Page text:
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In the end a fairytale comeback wasn’t meant to be – Rafael Benitez’s side held on despite Dynamo’s best efforts with the second leg ending 0-0, though this was a performance and a team that the fans could be proud of after years of mismanagement and under-achievement.
Though the Italian side eventually fell short themselves in the semi finals, competing with clubs such as Napoli in European knockout stages is where the club would like to be.
Just over a year after the game against Napoli and Dynamo need to win again, but in significantly differing circumstances – hovering just above the automatic relegation places with just one round of fixtures to play, Dynamo must beat Zenit in order to avoid relegation.
Of the team that lined up to face third placed Zenit in St Petersburg only Goalkeeper Vladimir Gabulov remained of the team that took on Napoli, signifying the downfall that has beset one of Russia’s most notable clubs,
A deep rooted ultras rivalry exists between Dynamo and Zenit, exemplified by the abandonment of the same fixture last season after Zenit fans charged onto the pitch at 4-2 down with just five minutes to play.
Furthermore, it was Andre Villas Boas’s final game in charge of Zenit and so the home side were not going to roll over despite having already missed out on the title.
To add further fuel to Dynamo’s fire, there were rumours that Moscow rivals Spartak were willing to lose to Ufa, the team one place beneath Dynamo.
Spartak supporters in the stands reportedly willing their team to lose during the game, and lose they did.
Dynamo has been ever present in top division football since its Soviet inception in 1932. However, despite their continuous presence, success has long been forgotten with the club’s most recent triumph being the Russian Cup way back in 1995.
In the 20 years since, Dynamo’s closest title challenge was a fourth place in 2012 which is possibly the closest the club has come to a season of stability in recent years.
In 2013, hopes were renewed when a close ally of Vladimir Putin, Boris Rotenberg, took control of the club and attempted to reinvigorate a mediocre squad.
Taking advantage of Anzhi’s change in policy, Chris Samba, Yuri Zhirkov, Aleksandr Kokorin, Vladimir Gabulov, Balazs Dzsudzsak and Igor Denisov all joined the club. This new side of highly capable players should have excelled in the league.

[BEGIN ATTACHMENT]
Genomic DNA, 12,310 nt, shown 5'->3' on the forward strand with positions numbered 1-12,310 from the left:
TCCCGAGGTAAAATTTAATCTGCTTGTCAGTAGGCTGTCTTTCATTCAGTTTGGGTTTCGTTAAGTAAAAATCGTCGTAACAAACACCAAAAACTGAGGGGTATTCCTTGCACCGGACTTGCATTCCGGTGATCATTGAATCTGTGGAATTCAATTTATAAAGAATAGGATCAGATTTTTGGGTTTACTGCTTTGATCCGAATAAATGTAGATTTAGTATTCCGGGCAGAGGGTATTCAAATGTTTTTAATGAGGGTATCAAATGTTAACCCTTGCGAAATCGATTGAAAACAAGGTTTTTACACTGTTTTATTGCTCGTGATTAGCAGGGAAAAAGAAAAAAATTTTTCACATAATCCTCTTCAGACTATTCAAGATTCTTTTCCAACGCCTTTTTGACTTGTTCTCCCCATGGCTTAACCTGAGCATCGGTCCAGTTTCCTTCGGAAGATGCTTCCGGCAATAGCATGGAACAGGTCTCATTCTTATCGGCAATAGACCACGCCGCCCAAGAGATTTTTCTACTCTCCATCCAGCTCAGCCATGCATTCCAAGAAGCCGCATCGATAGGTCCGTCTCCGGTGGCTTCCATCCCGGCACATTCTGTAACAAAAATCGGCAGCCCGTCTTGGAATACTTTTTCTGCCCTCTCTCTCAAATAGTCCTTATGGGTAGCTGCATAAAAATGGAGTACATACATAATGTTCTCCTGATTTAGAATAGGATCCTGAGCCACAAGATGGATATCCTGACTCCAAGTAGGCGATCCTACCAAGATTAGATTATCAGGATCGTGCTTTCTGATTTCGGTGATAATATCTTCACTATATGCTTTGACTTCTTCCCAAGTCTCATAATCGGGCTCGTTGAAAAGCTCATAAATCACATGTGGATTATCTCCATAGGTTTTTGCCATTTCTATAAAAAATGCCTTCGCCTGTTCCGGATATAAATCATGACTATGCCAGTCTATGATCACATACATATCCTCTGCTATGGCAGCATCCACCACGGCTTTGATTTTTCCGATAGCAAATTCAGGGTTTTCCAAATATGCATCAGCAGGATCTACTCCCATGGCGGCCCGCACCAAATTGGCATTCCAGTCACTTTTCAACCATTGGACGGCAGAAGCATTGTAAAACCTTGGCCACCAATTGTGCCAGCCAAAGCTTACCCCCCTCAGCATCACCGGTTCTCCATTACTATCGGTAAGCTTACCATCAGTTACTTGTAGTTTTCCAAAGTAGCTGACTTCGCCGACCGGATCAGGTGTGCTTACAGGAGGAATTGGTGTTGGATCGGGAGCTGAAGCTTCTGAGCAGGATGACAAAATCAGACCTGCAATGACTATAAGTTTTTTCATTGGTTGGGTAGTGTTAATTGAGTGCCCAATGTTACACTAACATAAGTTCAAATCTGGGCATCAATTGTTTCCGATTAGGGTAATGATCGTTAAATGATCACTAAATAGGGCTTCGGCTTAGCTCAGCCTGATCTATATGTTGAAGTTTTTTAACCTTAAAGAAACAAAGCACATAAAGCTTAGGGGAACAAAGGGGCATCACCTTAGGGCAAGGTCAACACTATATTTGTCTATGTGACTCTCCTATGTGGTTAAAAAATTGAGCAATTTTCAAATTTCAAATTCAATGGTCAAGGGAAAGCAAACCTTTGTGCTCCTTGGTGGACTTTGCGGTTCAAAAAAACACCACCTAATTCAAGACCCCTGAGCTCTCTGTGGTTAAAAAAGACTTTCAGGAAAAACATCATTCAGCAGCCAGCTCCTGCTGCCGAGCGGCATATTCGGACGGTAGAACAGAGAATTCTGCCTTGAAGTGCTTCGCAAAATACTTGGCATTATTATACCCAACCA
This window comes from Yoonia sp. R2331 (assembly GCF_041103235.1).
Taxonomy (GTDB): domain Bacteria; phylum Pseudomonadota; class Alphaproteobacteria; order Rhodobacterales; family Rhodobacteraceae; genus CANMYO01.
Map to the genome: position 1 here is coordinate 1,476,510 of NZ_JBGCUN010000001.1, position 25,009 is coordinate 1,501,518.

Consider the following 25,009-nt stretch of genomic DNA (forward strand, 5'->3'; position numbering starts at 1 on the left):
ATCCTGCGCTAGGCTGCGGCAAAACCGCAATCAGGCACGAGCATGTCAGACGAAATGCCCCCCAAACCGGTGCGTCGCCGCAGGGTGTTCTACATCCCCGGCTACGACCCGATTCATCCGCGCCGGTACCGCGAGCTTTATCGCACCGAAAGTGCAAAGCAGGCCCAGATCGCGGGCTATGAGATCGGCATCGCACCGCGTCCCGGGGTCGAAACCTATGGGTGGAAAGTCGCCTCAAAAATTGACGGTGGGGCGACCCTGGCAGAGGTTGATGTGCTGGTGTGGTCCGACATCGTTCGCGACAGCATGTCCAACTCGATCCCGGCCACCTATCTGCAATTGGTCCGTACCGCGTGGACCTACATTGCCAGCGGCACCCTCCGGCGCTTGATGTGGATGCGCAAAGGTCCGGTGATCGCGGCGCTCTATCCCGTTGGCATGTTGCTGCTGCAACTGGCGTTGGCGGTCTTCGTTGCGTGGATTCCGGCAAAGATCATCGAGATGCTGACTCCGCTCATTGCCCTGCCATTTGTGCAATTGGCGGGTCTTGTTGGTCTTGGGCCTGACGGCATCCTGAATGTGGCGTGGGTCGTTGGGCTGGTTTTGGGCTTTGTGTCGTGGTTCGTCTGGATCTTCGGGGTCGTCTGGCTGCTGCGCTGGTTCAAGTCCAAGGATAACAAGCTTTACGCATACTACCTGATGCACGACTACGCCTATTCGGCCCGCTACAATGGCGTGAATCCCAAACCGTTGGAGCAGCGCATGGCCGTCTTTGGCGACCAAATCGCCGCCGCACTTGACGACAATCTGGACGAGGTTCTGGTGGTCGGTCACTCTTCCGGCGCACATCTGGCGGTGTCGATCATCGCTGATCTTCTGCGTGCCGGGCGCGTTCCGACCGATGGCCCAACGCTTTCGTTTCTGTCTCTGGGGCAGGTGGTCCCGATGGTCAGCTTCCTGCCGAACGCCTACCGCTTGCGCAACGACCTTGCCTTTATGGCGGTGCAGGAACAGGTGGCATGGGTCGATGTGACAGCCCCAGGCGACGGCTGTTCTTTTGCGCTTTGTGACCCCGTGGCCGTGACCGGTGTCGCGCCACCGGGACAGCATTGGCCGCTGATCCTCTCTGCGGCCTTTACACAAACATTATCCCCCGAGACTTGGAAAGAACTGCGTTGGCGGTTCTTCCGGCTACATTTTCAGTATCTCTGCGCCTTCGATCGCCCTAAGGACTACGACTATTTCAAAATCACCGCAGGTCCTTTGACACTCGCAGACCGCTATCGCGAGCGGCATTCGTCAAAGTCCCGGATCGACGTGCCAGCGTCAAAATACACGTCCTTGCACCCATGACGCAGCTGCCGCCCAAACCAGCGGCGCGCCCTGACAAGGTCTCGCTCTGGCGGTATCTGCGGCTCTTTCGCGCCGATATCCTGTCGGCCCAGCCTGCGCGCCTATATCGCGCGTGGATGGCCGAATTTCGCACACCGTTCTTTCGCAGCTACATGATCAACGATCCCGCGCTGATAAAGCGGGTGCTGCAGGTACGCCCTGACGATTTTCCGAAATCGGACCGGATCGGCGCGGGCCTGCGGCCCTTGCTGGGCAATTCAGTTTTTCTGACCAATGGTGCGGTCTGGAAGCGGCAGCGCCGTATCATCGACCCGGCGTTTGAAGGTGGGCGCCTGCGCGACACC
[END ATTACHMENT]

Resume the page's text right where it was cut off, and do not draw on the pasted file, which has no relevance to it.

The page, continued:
Yet, as is so often the case with Dynamo, expectations failed to meet reality, eventually finishing 12 points off champions CSKA.
Respected manager Stanislav Cherchesov guided Dynamo into fourth place last season and their relative success in the Europa League seemed to point towards a step in the right direction.
Rather predictably, this performance came at an almighty cost to the club. UEFA banned Dynamo from the Europa League as a result of their financial fair play performance.
High spending was required to bring the Anzhi players to the club, but Russian sides have notably small revenue compared to clubs in Western Europe leaving Dynamo well short of the new regulations.
Herein lies the main problem with the overall competitiveness of Russian clubs in Europe.
Although there are discrepancies between Premier League revenues compared to those in Spain and Germany, Russian clubs fall further behind still with very little television money and low gate revenues.
Under UEFA FFP rules, it is now even harder for Russian clubs to close the gap to elite, with outright spending no longer the viable option it once was.
Dynamo is also currently in the process of building a new stadium, with the intention of naming it after the legendary Lev Yashin.
However, the ground could end up being a colossal burden on the club with the prospect of second tier football being the first matches played within it when it’s due to open next year and plans for it to be used in the World Cup in 2018 were rejected.
The club’s average attendance barely got above six thousand for the season and you can expect that to be even lower after relegation.
Boris Rotenberg left as a result of the UEFA ruling and the club descended into complete chaos.
Diminished investment meant that players’ contracts were not renewed and other players were sold, all of which culminated in the sacking of manager Cherchesov just a few days before the start of the season.
Director of football, Andrey Kobelev took charge and despite the incoherent nature of the day to day operations of the club, Dynamo managed to start the season positively, winning four and losing only one of their first eight league games.
Though optimism was soon relinquished as Dynamo’s fortunes quickly faded, a good start turned into one win from the next eleven games; which then turned into one win from the final twelve games after the winter break, losing eight of their last nine league games.
Andrey Kobelev did little to ease concerned supporters, seemingly never attempting to introduce a more qualified man to take charge.
Kobelev then jumped a ship practically on the ocean floor with two games to play but nearly a season’s worth of damage had been done.
Dynamo fans will have sensed the inevitability of what they were seeing, a defining moment of historic failure that has plagued the club for years.
Dynamo’s first relegation in both their Soviet and Russian history, signed and sealed by Aleksandr Kokorin, a player who is one of Dynamo’s most prestigious academy products and holder of more than 200 appearances for the club scoring Zenit’s second goal after moving during the winter break.
To the untrained eye the demise of one of Russia’s most famous clubs may come as a surprise.
But a cursory reading of the club’s recent history reveals that this historic failure may have been a long time coming.
And with the limited scope for real progress in Russia’s domestic game, it may be a long time before Zhemchuzhina Futbola grace European competition again.